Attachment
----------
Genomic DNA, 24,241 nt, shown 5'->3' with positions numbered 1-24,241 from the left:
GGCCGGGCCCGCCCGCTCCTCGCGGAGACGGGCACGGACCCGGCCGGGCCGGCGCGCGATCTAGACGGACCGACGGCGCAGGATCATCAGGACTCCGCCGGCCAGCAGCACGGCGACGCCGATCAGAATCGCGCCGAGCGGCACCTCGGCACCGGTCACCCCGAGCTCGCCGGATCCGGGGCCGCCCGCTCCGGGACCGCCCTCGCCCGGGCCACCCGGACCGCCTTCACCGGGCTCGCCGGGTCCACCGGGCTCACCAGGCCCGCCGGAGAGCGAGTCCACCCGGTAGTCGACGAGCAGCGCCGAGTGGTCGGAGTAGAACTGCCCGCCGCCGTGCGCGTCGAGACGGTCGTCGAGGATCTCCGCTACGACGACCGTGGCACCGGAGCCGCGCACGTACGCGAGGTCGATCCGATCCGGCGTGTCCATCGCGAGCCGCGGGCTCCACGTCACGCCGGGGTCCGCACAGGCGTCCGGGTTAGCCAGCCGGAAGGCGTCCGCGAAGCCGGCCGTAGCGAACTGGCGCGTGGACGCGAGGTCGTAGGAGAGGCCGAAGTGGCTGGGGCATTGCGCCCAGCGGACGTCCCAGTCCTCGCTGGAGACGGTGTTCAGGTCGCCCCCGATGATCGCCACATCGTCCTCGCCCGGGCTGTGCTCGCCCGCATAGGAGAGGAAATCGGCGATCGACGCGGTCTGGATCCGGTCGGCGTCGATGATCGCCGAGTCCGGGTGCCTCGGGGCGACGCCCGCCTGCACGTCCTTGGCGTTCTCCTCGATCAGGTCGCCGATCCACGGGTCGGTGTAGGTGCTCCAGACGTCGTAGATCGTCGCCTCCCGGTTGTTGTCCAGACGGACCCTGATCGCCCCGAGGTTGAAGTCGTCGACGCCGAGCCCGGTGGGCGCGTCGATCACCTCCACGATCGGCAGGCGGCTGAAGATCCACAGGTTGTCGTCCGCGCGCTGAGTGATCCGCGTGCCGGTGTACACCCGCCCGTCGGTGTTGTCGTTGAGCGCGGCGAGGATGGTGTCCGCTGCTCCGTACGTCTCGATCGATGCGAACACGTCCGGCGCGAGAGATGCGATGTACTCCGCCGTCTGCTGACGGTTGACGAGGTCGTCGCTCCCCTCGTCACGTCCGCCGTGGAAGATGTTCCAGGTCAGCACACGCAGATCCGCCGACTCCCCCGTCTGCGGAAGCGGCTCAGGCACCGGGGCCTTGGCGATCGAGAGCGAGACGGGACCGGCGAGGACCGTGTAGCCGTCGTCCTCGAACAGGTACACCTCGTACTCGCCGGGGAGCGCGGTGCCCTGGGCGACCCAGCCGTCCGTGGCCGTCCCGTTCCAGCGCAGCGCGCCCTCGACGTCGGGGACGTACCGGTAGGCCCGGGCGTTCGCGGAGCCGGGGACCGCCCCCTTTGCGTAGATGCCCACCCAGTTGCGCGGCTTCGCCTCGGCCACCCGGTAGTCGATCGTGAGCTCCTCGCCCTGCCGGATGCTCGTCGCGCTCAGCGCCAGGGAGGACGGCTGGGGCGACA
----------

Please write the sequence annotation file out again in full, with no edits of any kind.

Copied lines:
Genomic DNA, 24,241 nt, shown 5'->3' with positions numbered 1-24,241 from the left:
GGCCGGGCCCGCCCGCTCCTCGCGGAGACGGGCACGGACCCGGCCGGGCCGGCGCGCGATCTAGACGGACCGACGGCGCAGGATCATCAGGACTCCGCCGGCCAGCAGCACGGCGACGCCGATCAGAATCGCGCCGAGCGGCACCTCGGCACCGGTCACCCCGAGCTCGCCGGATCCGGGGCCGCCCGCTCCGGGACCGCCCTCGCCCGGGCCACCCGGACCGCCTTCACCGGGCTCGCCGGGTCCACCGGGCTCACCAGGCCCGCCGGAGAGCGAGTCCACCCGGTAGTCGACGAGCAGCGCCGAGTGGTCGGAGTAGAACTGCCCGCCGCCGTGCGCGTCGAGACGGTCGTCGAGGATCTCCGCTACGACGACCGTGGCACCGGAGCCGCGCACGTACGCGAGGTCGATCCGATCCGGCGTGTCCATCGCGAGCCGCGGGCTCCACGTCACGCCGGGGTCCGCACAGGCGTCCGGGTTAGCCAGCCGGAAGGCGTCCGCGAAGCCGGCCGTAGCGAACTGGCGCGTGGACGCGAGGTCGTAGGAGAGGCCGAAGTGGCTGGGGCATTGCGCCCAGCGGACGTCCCAGTCCTCGCTGGAGACGGTGTTCAGGTCGCCCCCGATGATCGCCACATCGTCCTCGCCCGGGCTGTGCTCGCCCGCATAGGAGAGGAAATCGGCGATCGACGCGGTCTGGATCCGGTCGGCGTCGATGATCGCCGAGTCCGGGTGCCTCGGGGCGACGCCCGCCTGCACGTCCTTGGCGTTCTCCTCGATCAGGTCGCCGATCCACGGGTCGGTGTAGGTGCTCCAGACGTCGTAGATCGTCGCCTCCCGGTTGTTGTCCAGACGGACCCTGATCGCCCCGAGGTTGAAGTCGTCGACGCCGAGCCCGGTGGGCGCGTCGATCACCTCCACGATCGGCAGGCGGCTGAAGATCCACAGGTTGTCGTCCGCGCGCTGAGTGATCCGCGTGCCGGTGTACACCCGCCCGTCGGTGTTGTCGTTGAGCGCGGCGAGGATGGTGTCCGCTGCTCCGTACGTCTCGATCGATGCGAACACGTCCGGCGCGAGAGATGCGATGTACTCCGCCGTCTGCTGACGGTTGACGAGGTCGTCGCTCCCCTCGTCACGTCCGCCGTGGAAGATGTTCCAGGTCAGCACACGCAGATCCGCCGACTCCCCCGTCTGCGGAAGCGGCTCAGGCACCGGGGCCTTGGCGATCGAGAGCGAGACGGGACCGGCGAGGACCGTGTAGCCGTCGTCCTCGAACAGGTACACCTCGTACTCGCCGGGGAGCGCGGTGCCCTGGGCGACCCAGCCGTCCGTGGCCGTCCCGTTCCAGCGCAGCGCGCCCTCGACGTCGGGGACGTACCGGTAGGCCCGGGCGTTCGCGGAGCCGGGGACCGCCCCCTTTGCGTAGATGCCCACCCAGTTGCGCGGCTTCGCCTCGGCCACCCGGTAGTCGATCGTGAGCTCCTCGCCCTGCCGGATGCTCGTCGCGCTCAGCGCCAGGGAGGACGGCTGGGGCGACA